“Stay in your own lane.”
Recently I had coffee with a dear friend and mentor and this was her advice for me. It’s such a simple phrase, but so incredibly hard to live out.
I’ve always struggled with comparison. Rather than focusing on the individual journey God has for me, I often find myself looking to the left and right to see what everyone else is doing. This causes me to constantly re-evaluate myself. My identity becomes based on how I measure up to others, rather than on how God sees me.
Sometimes I wish that social media had never been invented. In my opinion, social media is what most strongly fuels comparison in our society today. And it is such an inauthentic representation of reality. On social media we present a collection of all of our best, most polished moments. We showcase our vacations, adventures, and our best moments with friends and family. While none of these are inherently wrong, they don’t accurately represent day to day life. As a result, we end up comparing the mundane, ordinary aspects of our daily life to brief, seemingly perfect snapshots of other people’s lives. It’s no wonder that social media sparks comparison and competition.
Although I appreciate the way that social media lets me connect with people who live far away, I’ve recently become profoundly aware of it’s negative impact my life. There is a direct correlation between my sense of contentment and the amount of time I spend online.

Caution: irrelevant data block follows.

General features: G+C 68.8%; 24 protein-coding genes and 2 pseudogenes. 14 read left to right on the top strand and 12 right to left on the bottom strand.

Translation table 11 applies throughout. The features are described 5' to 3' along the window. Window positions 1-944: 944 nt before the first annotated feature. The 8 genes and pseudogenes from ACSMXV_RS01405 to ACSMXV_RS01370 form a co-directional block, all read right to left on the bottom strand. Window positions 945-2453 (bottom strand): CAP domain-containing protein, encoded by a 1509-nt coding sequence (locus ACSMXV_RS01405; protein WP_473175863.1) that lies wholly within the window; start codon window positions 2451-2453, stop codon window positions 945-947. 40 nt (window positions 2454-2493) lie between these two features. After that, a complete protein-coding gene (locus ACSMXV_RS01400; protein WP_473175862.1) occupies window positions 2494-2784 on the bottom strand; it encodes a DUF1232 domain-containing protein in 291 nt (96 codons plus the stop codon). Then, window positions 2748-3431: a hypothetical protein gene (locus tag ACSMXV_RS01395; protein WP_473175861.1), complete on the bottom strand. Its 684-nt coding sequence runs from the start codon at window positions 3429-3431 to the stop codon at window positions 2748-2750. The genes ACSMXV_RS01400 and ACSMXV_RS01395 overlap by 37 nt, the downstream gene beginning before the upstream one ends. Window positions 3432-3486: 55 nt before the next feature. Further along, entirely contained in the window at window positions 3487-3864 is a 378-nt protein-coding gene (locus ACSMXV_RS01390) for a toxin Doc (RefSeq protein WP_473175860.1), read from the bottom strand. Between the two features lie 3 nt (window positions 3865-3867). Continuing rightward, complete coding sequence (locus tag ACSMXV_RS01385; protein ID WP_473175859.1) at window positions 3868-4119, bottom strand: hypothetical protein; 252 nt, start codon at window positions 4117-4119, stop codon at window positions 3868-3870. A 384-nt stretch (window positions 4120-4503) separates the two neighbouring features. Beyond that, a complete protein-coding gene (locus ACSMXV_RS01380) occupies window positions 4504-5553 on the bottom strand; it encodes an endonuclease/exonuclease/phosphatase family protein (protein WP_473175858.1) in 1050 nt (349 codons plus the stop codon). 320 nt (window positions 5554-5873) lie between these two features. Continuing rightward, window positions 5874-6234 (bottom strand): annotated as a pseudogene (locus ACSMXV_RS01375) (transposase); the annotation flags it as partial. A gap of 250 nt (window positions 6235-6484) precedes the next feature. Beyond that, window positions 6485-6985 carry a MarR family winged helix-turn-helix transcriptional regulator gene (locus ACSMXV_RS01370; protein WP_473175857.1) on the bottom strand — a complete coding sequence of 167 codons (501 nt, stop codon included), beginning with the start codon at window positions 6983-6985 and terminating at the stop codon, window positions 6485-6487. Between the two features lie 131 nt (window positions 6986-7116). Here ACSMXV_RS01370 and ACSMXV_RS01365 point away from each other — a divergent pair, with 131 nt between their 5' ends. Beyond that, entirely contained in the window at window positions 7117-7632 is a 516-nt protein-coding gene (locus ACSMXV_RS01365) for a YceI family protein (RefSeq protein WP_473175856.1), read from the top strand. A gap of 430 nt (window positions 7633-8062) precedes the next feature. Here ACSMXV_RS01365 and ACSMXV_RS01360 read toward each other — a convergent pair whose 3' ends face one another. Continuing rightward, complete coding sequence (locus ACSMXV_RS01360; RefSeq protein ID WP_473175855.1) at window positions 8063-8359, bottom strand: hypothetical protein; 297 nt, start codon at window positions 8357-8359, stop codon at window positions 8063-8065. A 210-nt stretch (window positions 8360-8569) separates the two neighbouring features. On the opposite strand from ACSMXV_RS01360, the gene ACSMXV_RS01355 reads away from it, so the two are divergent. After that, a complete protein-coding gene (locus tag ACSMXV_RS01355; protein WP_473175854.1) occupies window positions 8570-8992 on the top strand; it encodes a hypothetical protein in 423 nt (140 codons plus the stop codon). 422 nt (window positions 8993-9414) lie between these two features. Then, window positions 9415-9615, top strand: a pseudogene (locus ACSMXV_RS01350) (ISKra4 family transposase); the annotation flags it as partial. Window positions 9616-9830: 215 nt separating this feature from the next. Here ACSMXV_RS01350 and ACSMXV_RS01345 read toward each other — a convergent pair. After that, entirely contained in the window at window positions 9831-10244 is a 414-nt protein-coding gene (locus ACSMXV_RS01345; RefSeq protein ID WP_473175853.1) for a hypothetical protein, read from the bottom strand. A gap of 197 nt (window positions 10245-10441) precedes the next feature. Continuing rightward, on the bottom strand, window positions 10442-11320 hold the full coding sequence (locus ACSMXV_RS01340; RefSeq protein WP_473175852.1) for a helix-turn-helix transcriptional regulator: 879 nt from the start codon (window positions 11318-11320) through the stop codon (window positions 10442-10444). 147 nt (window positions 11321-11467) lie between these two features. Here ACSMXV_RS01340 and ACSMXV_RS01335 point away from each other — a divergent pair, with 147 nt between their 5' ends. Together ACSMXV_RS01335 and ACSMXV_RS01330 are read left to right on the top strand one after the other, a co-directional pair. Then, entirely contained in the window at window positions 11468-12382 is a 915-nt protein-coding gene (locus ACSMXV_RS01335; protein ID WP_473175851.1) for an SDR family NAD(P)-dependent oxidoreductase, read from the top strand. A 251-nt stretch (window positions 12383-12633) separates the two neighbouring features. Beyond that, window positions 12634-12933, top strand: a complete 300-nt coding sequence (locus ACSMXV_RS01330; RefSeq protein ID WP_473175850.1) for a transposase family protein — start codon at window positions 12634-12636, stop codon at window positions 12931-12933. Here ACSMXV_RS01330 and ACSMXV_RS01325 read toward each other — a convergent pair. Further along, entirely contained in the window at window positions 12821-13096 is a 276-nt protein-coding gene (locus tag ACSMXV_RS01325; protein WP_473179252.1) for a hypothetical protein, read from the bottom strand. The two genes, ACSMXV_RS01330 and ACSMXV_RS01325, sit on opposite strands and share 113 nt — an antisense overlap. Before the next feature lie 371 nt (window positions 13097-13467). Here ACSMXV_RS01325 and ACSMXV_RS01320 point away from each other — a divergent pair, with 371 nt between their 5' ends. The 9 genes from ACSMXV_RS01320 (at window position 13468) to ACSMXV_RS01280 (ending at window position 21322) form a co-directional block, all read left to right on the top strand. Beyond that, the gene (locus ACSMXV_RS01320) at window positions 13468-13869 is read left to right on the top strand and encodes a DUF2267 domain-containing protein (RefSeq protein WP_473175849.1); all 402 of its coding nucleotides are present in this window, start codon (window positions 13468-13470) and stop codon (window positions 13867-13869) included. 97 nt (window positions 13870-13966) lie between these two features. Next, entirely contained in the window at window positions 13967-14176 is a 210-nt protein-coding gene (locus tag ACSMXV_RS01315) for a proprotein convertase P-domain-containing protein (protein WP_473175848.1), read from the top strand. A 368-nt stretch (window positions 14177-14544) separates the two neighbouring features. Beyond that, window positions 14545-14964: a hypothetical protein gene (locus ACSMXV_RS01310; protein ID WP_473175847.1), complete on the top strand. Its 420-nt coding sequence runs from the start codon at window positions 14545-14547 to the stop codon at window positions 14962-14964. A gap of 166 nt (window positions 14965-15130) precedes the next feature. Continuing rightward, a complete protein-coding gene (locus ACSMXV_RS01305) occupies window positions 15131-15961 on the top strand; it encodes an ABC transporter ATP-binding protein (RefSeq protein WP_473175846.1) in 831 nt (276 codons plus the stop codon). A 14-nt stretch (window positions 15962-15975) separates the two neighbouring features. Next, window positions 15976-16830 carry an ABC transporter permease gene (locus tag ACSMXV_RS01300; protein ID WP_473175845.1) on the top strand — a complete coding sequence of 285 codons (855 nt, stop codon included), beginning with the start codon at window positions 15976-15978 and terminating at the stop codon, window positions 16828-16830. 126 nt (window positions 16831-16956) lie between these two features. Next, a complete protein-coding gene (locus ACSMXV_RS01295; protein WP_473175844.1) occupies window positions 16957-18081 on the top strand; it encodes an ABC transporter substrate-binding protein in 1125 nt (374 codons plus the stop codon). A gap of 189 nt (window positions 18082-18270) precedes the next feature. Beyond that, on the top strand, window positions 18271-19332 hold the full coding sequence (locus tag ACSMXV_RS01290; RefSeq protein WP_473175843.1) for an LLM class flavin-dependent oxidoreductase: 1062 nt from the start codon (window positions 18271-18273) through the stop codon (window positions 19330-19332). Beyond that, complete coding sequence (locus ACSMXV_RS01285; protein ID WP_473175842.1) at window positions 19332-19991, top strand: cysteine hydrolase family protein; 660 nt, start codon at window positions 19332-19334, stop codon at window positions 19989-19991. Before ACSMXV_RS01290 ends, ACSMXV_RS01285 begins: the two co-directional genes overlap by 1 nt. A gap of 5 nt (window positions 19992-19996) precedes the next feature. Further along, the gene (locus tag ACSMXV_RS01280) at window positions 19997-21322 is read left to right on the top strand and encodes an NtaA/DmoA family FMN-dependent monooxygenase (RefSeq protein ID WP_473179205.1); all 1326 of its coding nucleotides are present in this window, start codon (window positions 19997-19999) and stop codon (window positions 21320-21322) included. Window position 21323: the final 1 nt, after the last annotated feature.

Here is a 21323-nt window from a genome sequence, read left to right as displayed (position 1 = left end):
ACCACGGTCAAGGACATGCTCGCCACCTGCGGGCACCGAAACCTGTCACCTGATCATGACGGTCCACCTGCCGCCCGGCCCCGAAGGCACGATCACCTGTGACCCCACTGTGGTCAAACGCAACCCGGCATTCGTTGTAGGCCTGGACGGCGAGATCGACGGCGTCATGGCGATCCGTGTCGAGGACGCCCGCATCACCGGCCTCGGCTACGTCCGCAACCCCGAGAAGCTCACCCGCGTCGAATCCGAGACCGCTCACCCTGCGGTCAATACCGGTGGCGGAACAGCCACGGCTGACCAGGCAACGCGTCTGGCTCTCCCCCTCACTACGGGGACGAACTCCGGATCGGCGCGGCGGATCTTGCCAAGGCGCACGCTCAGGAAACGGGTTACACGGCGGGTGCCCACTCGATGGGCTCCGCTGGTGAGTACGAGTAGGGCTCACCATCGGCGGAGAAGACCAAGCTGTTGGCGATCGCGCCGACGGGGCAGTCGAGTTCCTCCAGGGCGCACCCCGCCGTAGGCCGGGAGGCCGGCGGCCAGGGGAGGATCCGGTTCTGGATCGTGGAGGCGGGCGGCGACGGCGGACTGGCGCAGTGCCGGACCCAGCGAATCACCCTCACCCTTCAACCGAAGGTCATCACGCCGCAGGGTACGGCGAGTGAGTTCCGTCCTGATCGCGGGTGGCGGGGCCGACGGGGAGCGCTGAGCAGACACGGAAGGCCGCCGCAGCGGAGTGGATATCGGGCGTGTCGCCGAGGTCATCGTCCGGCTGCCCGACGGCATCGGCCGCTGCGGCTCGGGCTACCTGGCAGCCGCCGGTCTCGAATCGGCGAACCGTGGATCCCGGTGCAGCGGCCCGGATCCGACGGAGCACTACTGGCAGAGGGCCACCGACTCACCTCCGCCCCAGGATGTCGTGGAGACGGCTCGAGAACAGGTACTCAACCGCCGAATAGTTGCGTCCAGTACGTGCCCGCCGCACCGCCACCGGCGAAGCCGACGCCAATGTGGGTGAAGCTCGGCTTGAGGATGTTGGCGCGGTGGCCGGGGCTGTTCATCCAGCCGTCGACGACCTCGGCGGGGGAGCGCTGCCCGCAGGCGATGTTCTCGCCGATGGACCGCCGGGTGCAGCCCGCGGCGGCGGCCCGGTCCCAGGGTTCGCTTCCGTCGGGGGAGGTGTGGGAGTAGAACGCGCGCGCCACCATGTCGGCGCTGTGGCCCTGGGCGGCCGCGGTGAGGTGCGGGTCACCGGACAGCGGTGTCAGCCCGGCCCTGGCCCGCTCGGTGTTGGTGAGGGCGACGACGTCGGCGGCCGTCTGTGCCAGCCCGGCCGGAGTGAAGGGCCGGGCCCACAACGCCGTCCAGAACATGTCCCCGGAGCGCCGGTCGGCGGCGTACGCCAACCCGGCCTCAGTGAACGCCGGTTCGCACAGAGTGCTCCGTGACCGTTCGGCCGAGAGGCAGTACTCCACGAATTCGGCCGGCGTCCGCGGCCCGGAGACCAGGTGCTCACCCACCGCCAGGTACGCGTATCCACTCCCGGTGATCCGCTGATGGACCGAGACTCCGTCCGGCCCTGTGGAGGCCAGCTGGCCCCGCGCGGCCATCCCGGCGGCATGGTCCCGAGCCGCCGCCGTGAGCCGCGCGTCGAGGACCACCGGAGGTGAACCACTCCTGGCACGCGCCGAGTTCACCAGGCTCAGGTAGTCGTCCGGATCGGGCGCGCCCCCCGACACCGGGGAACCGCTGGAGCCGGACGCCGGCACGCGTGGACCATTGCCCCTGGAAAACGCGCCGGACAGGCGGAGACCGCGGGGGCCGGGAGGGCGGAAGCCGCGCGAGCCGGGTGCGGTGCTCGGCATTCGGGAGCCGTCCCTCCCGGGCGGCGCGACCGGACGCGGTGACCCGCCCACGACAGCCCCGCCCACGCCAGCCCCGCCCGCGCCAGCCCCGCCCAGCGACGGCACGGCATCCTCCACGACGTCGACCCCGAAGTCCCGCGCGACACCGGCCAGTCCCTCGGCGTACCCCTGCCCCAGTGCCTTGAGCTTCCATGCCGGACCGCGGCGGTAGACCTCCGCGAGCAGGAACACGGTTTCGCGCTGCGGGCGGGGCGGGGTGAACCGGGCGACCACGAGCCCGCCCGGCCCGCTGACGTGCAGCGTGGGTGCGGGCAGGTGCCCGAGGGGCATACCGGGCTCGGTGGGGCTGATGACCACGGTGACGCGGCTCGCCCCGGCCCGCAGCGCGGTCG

For example, as a definite introvert, I deeply value my alone time. My introversion is a key part of how God has wired me and something I actually really enjoy about myself. However, when I get online and see people appearing to be so social and outgoing, I tend to question this aspect of myself and wish that I had a greater capacity for people. I start to view my introversion as a flaw in my personality rather than as a gift.
The same is true about my singleness. Although I am enjoying this season of my life and don’t feel in a big rush to get married or have my own family, that can change when I get online and see so many people getting married and having kids. I start to wonder if I’m missing out and fear that I’m falling behind.
My problem is that I’m not staying in my own lane. Instead, I’m meandering into other people’s lanes and analyzing how my progress in the journey measures up to theirs. And this is such a deadly trap. I’m learning that comparison is a game I will never win. There will always be someone more connected, more adventurous, more attractive, and more successful.
However, when I stay in my own lane and fix my eyes on Jesus, everything changes. I realize that I’m exactly where I need to be and that God is pleased with me. I remember my identity as daughter, friend, and beloved of God. And I feel a sense of deep contentment about where I’m at in my journey.
It’s the joy that comes from staying in my own lane.